Living with elephants in India

Assam Haathi Project, 2008. Ecosystems India & North of England Zoological Society.

Covering this page are cartoons I contributed to a practical manual for villagers in Assam, India, where conflict with wild elephants is an ongoing conservation issue.

Wild elephants are oblivious to human boundaries, and this sometimes gets them into trouble. Farmers in parts of India struggle to make a living with their crops; the last thing they need is a troupe of clumsy great elephants passing through their fields!

Conservationists and local people work together to prevent this happening. Here are examples of devices, schemes and systems all designed to scare away elephants without harming them.

The authors of the manual allowed me to offer a draft version as a free download - click on the image to the right to get your copy

client feedback

"The cartoons Alan produced for us are well researched, of professional quality, culturally sensitive and with high attention to detail. The project worked to a tight deadline and Alan was able to efficiently and professionally respond to our requirements."
Alex Zimmermann, Director of Conservation, Chester Zoo, UK


Trip wires linked to a simple alarm system are an effective and inexpensive early-warning system to help prevent damage by marauding elephants.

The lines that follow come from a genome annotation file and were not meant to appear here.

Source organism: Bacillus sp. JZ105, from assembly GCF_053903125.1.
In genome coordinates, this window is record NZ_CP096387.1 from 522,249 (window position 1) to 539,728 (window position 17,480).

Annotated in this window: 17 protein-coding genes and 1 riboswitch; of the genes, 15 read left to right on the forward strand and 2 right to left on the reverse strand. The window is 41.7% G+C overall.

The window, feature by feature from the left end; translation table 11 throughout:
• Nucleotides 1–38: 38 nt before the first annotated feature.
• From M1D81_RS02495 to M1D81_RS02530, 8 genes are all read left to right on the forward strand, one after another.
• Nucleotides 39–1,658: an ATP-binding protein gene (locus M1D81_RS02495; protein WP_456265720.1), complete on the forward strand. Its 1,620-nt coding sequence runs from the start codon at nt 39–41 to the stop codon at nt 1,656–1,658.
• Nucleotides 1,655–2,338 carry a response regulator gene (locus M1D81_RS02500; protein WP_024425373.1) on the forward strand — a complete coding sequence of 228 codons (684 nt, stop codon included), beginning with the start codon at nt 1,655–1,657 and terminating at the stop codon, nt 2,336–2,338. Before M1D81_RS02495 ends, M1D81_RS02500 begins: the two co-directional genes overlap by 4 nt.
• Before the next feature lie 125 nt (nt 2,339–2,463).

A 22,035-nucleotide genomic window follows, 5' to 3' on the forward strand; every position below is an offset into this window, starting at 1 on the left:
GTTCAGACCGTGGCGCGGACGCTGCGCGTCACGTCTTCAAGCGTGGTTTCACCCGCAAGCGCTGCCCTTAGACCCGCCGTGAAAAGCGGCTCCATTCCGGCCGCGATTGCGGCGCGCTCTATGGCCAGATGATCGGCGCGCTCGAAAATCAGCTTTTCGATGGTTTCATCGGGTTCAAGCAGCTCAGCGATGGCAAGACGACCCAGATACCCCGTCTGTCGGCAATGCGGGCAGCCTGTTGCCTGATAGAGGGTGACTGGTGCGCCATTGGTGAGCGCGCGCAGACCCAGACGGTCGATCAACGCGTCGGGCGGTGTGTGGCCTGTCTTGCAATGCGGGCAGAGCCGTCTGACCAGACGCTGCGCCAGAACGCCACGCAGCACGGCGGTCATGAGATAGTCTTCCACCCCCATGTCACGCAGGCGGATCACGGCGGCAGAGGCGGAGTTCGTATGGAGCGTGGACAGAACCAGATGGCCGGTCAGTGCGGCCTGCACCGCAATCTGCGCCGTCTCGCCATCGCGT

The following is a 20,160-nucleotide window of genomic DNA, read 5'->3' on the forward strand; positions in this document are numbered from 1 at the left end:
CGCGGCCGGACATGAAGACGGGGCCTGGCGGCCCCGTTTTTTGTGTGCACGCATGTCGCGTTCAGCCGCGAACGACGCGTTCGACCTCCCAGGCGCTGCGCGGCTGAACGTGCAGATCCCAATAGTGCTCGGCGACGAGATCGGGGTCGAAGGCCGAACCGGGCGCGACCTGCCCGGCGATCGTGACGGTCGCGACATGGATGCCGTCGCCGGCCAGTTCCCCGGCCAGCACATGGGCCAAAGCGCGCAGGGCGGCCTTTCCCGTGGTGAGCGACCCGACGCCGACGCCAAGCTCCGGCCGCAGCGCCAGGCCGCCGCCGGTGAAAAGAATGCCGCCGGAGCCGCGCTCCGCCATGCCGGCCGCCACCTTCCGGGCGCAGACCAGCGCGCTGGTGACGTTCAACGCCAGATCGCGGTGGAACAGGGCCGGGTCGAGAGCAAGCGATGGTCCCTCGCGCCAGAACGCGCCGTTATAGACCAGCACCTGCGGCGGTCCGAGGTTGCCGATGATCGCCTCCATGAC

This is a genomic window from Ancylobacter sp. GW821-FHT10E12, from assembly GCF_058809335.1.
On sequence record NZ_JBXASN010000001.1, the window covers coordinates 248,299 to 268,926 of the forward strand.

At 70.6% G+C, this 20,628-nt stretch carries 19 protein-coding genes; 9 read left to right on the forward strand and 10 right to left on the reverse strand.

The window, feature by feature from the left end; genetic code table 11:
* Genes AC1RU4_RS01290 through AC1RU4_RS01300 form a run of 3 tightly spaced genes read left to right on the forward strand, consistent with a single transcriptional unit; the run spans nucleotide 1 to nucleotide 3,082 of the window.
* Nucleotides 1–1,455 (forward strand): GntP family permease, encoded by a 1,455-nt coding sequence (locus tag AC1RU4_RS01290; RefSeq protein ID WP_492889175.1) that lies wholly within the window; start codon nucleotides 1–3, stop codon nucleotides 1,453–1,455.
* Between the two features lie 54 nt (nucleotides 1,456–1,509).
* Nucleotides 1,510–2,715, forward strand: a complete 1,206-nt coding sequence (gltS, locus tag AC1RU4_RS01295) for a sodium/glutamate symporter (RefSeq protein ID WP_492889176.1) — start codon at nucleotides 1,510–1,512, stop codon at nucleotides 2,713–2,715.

A slightly more drastic - and expensive - method is to set up non-lethal electric fences.

Light and noise scare elephants away.... unless they are in party mood

Chilli is an effective repellent to elephants. Plenty of chilli in India.

Citrus trees are also a good way to bar an elephant's path.

Bees keep elephants at bay and, like chilli and citrus, provide an alternative source of nutrition and income to villagers (honey).

Villagers also dig trenches to stop elephants.

Villagers in particularly affected areas resort to elephant watch towers as early warning systems.

The elephant on the right looks annoyed: I struggled to fit a suitable and funny caption to this cartoon, but never succeeded. If anyone has an idea for one, let me know and I'll put it in and credit your name! 

Deforestation is the greatest threat to Asian elephants and a major cause of conflict; as displaced elephants are forced to wander from their destroyed habitats, they invariably come into contact with human settlements and often get hurt. For this reason, use of the different deterrents shown above is a very important strategy for both elephants and people.

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